Employers and managers can help employees take on challenging projects or reframe their approach to tackling problems. More than that, encouraging employees to speak up and share new or innovative ideas can help them to learn new things. The Zone of Proximal Development, also known as the Learning Zone, popularized by Tom Senninger and based on the 1930’s work of psychologist Lev Vygotsky and since connected to adult learning theory, shows that growth occurs on the edge of the learning zone and the panic zone. Employers can support and reinforce growth and development of employees with stretch assignments or by participating in cross-functional teams. Helping employees step out of their comfort zone and onto the edge of the learning zone may build capacity and tap into future potential.
Employee resource groups (ERGs), affinity groups or business network groups successfully build bridges between employees who share similar backgrounds and experiences. Employers who create opportunities for these kinds of groups to form organically are encouraging employees to meet someone new every day. Personal relationships in the workplace facilitate diversity, inclusion, and process improvements, as employees connect with one another and learn about how work gets done outside of their personal experience, which is more effective and builds interpersonal communication skills.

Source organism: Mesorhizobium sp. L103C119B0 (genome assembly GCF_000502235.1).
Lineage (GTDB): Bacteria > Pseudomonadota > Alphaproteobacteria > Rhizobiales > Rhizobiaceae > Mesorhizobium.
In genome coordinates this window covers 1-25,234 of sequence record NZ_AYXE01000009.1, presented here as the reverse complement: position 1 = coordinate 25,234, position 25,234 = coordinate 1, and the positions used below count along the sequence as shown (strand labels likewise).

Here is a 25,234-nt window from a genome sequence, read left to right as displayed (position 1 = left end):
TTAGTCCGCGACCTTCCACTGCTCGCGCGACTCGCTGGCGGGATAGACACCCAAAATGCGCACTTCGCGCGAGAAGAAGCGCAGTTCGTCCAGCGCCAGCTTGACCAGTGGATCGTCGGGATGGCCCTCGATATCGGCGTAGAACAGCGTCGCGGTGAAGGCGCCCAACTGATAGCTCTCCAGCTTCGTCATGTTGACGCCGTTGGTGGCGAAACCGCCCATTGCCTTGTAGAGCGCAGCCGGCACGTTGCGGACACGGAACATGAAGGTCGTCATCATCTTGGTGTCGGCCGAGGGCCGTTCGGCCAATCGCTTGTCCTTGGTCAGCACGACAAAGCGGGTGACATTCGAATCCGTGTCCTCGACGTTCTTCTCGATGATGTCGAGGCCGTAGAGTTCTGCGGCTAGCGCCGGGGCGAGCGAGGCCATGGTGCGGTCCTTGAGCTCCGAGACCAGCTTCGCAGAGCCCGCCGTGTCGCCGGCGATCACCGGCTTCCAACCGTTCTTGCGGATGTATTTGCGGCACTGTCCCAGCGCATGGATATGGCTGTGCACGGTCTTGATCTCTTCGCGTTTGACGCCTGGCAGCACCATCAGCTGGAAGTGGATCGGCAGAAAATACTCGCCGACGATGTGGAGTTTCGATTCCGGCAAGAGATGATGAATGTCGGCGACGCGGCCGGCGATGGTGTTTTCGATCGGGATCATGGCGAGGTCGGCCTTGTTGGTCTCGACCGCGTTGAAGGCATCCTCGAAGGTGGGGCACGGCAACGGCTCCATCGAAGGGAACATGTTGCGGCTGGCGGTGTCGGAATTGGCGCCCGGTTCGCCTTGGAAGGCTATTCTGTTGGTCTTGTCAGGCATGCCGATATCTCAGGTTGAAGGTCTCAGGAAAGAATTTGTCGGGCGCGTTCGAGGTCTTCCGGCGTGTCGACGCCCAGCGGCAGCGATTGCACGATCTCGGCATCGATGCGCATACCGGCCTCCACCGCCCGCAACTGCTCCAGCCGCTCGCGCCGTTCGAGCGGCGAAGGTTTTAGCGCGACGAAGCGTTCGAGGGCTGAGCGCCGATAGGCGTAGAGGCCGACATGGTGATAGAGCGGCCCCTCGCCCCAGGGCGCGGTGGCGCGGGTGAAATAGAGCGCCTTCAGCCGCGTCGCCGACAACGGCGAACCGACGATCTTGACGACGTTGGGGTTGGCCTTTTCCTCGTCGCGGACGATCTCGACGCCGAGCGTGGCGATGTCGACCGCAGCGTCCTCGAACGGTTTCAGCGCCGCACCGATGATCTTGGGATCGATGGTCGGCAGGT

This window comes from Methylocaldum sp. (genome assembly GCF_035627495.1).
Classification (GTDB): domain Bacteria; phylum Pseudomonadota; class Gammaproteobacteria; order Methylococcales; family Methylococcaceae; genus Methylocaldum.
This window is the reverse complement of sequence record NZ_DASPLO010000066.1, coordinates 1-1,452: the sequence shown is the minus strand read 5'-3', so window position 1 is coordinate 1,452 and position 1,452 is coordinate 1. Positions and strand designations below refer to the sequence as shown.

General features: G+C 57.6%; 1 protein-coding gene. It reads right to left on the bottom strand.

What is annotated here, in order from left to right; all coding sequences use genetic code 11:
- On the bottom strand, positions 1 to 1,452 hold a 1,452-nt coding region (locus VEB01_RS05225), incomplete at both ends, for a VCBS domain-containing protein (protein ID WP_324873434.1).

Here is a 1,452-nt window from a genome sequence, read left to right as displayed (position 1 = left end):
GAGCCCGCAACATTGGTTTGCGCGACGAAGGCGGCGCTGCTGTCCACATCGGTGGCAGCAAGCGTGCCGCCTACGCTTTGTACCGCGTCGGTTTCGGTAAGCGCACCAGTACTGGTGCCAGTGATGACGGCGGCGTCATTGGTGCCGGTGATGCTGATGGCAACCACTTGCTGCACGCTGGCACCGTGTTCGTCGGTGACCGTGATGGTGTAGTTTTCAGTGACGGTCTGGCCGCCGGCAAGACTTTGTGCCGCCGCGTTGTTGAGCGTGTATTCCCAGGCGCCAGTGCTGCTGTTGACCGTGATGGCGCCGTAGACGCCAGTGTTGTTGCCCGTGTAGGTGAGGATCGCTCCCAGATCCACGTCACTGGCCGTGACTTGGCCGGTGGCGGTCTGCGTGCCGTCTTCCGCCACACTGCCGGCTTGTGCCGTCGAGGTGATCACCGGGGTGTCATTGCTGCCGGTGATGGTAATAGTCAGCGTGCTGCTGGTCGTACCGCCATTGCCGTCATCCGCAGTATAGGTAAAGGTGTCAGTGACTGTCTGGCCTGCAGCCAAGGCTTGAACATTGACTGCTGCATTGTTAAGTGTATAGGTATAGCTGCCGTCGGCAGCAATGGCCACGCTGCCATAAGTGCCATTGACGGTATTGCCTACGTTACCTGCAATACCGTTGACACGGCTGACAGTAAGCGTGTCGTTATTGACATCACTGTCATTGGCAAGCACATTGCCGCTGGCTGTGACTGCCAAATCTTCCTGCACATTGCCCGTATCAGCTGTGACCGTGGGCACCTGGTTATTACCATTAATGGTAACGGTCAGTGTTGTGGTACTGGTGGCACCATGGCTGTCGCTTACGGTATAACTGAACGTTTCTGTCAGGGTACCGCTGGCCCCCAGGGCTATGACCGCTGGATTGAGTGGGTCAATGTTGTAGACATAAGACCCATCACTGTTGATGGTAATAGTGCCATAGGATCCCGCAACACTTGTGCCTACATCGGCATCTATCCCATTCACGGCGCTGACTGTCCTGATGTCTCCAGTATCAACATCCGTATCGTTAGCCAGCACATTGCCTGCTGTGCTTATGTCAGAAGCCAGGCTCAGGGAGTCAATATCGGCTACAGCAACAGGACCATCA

It is no secret that the future of work is now. Organizations are struggling as they apply yesterday’s logic to today’s problems, and our VUCA (volatility, uncertainty, complexity and ambiguity) environment requires workforce agility. As McKinsey addressed in its May 2019 article, successful organizations see a requirement to integrate its people, process, strategy, structure and technology. Investing in developing your people will help employees cultivate the learning agility and develop the discipline to solve problems and allow solutions to emerge. Plus, the learning that takes place while employees work together may have the added benefit of creating a new form of work/life balance.
Being overlooked never feels good and it diminishes motivation and engagement. And without opportunities to grow and develop, employees will seek opportunities elsewhere. Employers can’t leave retention up to chance. Instead, try to create a structured internal career management program to put career mobility into the hands of your people. CCI has worked with several organizations providing impactful internal career management programs that promote employees looking within instead of outside to extend their skills. Coupled with career coaching, these kinds of programs help employees become more self-aware and take personal risk to find mentors and step up to let you know what they are looking for, which can benefit potential succession plans.
According to a recent survey, three out of five workers say they are burnt out on the job, which has a negative impact on employee physical and mental health, productivity and retention. Coupled with the ever-declining employee engagement statistics, this cannot be ignored, especially at a time when employers are trying to attract and retain talent. As the daily visits to our 2013 blog post indicate, employees still express feeling overworked and overlooked. Take the time to touch base and consider the strategies you can implement in your workplace to reverse the trend.
Adena E. Johnston, D.Mgt, MCEC
Vice President and Practice Leader, Talent Development